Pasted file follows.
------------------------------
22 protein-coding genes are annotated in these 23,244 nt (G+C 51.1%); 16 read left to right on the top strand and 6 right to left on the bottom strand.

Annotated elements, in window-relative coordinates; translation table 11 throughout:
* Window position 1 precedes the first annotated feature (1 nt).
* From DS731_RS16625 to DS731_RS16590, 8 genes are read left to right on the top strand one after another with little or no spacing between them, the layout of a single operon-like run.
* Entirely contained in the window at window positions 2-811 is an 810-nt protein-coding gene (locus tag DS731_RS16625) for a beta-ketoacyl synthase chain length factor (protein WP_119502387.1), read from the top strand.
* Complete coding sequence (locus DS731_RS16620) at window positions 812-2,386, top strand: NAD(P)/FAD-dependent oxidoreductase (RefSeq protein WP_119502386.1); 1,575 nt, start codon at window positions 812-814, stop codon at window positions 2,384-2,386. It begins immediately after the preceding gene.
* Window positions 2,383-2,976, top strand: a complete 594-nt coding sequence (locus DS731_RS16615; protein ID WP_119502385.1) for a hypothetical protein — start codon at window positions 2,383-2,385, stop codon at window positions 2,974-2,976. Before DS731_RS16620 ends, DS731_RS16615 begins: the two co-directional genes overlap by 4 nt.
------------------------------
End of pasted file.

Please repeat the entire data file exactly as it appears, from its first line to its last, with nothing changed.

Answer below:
22 protein-coding genes are annotated in these 23,244 nt (G+C 51.1%); 16 read left to right on the top strand and 6 right to left on the bottom strand.

Annotated elements, in window-relative coordinates; translation table 11 throughout:
* Window position 1 precedes the first annotated feature (1 nt).
* From DS731_RS16625 to DS731_RS16590, 8 genes are read left to right on the top strand one after another with little or no spacing between them, the layout of a single operon-like run.
* Entirely contained in the window at window positions 2-811 is an 810-nt protein-coding gene (locus tag DS731_RS16625) for a beta-ketoacyl synthase chain length factor (protein WP_119502387.1), read from the top strand.
* Complete coding sequence (locus DS731_RS16620) at window positions 812-2,386, top strand: NAD(P)/FAD-dependent oxidoreductase (RefSeq protein WP_119502386.1); 1,575 nt, start codon at window positions 812-814, stop codon at window positions 2,384-2,386. It begins immediately after the preceding gene.
* Window positions 2,383-2,976, top strand: a complete 594-nt coding sequence (locus DS731_RS16615; protein ID WP_119502385.1) for a hypothetical protein — start codon at window positions 2,383-2,385, stop codon at window positions 2,974-2,976. Before DS731_RS16620 ends, DS731_RS16615 begins: the two co-directional genes overlap by 4 nt.